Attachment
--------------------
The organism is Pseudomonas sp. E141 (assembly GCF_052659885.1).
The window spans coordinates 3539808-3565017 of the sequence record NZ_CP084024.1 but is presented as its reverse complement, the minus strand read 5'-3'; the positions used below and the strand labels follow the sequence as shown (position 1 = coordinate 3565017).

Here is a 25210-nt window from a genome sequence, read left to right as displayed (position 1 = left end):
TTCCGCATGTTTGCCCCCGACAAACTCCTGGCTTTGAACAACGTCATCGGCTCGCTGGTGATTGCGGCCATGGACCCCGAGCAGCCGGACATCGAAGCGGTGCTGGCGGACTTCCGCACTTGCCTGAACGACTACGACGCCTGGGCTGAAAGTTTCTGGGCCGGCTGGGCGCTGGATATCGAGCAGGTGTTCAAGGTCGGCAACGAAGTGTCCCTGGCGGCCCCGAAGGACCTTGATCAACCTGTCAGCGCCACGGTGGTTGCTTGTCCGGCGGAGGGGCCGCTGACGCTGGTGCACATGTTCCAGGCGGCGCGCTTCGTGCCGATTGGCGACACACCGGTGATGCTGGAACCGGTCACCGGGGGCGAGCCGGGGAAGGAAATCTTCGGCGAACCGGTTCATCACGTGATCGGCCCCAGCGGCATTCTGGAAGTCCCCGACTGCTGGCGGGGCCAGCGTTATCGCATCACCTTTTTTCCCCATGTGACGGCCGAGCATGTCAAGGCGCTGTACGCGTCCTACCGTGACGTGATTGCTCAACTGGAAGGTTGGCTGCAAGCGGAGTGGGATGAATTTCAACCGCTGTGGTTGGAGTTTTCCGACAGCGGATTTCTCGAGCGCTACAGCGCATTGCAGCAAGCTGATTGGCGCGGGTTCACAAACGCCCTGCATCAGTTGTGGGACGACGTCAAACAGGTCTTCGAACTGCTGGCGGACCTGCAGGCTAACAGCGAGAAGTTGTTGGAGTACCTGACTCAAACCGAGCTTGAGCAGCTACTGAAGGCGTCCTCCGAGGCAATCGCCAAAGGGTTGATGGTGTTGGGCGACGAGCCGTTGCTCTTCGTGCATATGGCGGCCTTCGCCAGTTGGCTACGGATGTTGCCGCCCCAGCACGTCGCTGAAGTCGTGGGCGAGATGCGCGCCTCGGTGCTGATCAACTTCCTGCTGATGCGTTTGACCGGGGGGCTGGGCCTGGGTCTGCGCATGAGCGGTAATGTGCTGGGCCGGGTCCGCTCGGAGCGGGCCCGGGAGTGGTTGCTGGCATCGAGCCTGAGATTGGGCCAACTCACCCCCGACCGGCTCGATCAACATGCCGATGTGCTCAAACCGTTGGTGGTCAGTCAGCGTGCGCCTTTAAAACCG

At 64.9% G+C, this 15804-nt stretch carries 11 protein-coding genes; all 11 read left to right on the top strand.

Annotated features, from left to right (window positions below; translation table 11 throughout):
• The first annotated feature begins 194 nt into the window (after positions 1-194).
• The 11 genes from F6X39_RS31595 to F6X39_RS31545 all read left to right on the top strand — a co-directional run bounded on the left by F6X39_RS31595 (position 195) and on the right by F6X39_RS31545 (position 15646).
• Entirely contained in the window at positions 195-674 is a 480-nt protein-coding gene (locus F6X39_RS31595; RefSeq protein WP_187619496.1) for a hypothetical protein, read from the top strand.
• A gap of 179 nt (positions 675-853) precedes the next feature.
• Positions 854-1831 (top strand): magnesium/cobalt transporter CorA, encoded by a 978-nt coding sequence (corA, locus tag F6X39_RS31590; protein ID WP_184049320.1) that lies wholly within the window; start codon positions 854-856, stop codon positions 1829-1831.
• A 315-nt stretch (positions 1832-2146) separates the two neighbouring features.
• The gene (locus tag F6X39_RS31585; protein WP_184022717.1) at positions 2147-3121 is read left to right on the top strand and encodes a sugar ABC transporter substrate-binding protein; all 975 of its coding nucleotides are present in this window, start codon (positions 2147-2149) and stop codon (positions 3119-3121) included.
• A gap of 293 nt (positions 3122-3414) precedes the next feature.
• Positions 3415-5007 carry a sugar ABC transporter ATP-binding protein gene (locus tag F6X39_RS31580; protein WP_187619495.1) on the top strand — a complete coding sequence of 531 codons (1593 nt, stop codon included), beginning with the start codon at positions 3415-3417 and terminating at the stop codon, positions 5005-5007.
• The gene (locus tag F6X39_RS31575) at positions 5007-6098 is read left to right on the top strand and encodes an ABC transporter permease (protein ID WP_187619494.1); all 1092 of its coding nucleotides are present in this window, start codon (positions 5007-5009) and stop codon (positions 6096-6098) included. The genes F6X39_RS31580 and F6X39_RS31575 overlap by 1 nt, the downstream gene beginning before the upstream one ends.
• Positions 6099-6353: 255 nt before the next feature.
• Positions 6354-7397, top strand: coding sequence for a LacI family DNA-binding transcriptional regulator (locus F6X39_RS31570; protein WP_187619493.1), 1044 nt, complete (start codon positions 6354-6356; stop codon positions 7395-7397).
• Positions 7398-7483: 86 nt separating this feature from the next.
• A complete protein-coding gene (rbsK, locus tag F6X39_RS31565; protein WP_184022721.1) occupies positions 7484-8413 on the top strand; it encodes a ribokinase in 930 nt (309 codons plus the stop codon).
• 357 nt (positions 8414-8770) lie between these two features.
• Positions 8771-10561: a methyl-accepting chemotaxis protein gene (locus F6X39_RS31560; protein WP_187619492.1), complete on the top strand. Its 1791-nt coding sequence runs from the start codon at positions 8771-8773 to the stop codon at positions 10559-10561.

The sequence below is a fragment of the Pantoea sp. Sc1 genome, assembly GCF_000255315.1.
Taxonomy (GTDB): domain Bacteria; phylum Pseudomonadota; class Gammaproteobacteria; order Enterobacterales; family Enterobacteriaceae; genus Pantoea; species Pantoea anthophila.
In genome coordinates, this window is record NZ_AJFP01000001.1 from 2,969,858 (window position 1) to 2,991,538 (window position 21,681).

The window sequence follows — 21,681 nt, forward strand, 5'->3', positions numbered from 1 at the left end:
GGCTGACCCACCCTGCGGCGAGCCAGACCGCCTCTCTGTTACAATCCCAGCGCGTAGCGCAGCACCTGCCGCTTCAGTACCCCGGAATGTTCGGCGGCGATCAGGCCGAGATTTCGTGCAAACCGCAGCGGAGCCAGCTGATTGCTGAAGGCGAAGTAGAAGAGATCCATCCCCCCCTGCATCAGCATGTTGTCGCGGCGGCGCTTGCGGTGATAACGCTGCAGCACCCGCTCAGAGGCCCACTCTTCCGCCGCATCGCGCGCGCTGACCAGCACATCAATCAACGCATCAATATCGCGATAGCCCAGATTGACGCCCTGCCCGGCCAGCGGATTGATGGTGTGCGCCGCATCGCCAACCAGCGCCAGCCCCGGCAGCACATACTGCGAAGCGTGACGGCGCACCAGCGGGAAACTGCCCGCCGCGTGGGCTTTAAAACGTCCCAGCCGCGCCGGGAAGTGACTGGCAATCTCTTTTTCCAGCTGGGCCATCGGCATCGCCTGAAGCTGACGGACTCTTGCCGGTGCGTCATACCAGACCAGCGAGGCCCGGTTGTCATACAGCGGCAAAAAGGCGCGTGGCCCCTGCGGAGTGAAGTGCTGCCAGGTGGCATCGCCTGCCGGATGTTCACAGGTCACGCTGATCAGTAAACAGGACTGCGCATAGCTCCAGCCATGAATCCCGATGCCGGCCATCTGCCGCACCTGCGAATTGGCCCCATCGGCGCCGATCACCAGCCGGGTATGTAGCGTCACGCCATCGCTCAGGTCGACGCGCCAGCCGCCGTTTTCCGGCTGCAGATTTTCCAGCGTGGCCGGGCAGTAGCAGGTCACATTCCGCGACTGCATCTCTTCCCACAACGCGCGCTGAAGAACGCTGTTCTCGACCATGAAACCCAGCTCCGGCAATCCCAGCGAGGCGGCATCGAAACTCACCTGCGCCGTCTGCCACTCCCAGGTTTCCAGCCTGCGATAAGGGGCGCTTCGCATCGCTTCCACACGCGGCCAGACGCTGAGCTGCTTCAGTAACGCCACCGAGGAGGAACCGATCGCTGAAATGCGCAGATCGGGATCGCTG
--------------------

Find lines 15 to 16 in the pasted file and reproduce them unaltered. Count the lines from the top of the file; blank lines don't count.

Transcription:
• Positions 3415-5007 carry a sugar ABC transporter ATP-binding protein gene (locus tag F6X39_RS31580; protein WP_187619495.1) on the top strand — a complete coding sequence of 531 codons (1593 nt, stop codon included), beginning with the start codon at positions 3415-3417 and terminating at the stop codon, positions 5005-5007.
• The gene (locus tag F6X39_RS31575) at positions 5007-6098 is read left to right on the top strand and encodes an ABC transporter permease (protein ID WP_187619494.1); all 1092 of its coding nucleotides are present in this window, start codon (positions 5007-5009) and stop codon (positions 6096-6098) included. The genes F6X39_RS31580 and F6X39_RS31575 overlap by 1 nt, the downstream gene beginning before the upstream one ends.